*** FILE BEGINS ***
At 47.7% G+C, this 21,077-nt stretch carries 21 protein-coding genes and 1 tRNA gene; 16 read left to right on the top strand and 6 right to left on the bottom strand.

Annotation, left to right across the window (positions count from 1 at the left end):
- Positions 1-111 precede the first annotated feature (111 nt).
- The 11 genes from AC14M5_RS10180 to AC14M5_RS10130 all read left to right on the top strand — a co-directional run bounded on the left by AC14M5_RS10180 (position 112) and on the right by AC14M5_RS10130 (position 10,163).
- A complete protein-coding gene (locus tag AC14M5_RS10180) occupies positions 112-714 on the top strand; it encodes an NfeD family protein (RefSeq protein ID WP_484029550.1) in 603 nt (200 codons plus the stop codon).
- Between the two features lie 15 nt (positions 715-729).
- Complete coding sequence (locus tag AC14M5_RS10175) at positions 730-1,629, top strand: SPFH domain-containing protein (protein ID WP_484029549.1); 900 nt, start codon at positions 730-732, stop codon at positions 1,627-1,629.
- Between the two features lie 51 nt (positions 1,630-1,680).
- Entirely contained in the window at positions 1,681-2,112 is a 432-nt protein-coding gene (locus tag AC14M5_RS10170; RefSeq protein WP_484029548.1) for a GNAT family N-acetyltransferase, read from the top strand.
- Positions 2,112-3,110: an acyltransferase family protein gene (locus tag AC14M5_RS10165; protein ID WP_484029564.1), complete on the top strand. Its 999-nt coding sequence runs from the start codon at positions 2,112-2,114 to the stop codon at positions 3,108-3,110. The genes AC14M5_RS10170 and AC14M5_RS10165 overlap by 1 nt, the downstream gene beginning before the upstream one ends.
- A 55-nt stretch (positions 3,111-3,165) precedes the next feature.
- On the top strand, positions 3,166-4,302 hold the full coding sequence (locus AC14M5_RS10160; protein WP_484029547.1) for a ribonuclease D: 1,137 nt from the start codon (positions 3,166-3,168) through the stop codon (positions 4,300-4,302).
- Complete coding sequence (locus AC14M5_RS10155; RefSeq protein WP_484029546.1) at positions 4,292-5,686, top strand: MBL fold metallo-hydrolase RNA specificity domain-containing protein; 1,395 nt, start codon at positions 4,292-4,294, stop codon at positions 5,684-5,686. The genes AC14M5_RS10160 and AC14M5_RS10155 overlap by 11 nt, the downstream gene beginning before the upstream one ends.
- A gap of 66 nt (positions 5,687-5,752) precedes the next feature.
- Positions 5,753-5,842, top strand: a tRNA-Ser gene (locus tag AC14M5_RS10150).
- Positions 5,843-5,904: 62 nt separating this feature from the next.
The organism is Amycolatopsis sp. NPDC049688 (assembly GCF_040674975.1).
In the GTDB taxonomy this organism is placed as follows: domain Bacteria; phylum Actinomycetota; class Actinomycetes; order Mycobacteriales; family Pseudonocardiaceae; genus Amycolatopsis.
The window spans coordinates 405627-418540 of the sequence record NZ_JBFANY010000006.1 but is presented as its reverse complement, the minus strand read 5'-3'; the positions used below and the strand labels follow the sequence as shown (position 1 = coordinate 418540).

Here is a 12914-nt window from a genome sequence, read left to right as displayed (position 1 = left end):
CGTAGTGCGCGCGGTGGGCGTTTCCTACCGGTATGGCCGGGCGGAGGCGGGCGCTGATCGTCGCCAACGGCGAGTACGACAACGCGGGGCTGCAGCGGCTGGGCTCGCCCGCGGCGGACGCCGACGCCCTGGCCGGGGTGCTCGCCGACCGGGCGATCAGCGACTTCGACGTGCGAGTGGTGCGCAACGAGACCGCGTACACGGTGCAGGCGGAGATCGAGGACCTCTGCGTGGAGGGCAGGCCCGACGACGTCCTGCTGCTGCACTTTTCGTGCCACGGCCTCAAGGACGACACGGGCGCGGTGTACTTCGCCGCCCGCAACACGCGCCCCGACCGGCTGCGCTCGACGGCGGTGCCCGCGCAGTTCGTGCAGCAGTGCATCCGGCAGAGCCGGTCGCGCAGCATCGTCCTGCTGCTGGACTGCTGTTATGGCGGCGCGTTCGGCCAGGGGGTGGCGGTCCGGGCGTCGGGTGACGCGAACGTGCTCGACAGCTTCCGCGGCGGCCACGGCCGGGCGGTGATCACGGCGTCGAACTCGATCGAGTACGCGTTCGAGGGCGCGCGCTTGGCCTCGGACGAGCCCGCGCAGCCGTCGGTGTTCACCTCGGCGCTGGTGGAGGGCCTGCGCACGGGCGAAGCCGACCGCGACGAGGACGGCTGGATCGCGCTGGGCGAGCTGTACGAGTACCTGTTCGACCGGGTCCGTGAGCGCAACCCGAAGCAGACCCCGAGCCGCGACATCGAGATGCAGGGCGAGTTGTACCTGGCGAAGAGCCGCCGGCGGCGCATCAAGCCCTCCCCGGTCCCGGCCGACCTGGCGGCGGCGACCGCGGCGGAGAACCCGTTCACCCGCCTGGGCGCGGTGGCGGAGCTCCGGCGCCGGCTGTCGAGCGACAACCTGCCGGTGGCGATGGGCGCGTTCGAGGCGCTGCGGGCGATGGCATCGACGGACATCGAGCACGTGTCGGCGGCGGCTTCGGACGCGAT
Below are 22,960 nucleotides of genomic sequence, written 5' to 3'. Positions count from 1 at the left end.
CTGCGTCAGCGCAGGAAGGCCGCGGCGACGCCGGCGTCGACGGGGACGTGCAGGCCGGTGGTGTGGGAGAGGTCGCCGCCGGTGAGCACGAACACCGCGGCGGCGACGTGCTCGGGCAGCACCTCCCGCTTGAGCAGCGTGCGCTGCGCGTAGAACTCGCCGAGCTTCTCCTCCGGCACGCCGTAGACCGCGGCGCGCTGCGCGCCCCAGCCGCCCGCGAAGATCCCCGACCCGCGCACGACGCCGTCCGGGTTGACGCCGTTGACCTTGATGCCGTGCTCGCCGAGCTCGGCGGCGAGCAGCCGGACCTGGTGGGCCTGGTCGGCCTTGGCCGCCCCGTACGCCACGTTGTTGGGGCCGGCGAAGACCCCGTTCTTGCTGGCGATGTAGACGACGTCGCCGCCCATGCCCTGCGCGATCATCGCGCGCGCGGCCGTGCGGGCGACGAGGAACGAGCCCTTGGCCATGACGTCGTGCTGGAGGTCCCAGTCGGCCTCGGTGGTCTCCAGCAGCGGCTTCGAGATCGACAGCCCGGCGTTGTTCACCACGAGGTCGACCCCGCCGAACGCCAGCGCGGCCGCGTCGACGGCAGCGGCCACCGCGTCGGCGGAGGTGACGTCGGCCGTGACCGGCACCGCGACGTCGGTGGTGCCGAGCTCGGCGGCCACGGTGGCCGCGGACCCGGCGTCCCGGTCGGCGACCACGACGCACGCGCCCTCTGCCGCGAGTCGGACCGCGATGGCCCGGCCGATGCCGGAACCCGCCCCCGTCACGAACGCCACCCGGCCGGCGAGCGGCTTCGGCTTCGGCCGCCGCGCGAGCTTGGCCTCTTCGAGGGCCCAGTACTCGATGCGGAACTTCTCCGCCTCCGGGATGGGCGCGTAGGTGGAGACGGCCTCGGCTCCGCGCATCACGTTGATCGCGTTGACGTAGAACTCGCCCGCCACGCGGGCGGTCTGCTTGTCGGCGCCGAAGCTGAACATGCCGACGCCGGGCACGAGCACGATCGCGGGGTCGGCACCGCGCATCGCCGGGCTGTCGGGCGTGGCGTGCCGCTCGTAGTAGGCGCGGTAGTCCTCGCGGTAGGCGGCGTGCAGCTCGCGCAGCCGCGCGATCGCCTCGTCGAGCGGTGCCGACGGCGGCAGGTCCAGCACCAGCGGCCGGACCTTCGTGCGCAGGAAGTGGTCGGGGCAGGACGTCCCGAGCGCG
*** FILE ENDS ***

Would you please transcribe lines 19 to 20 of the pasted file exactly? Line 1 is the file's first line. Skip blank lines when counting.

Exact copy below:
The window spans coordinates 405627-418540 of the sequence record NZ_JBFANY010000006.1 but is presented as its reverse complement, the minus strand read 5'-3'; the positions used below and the strand labels follow the sequence as shown (position 1 = coordinate 418540).

Here is a 12914-nt window from a genome sequence, read left to right as displayed (position 1 = left end):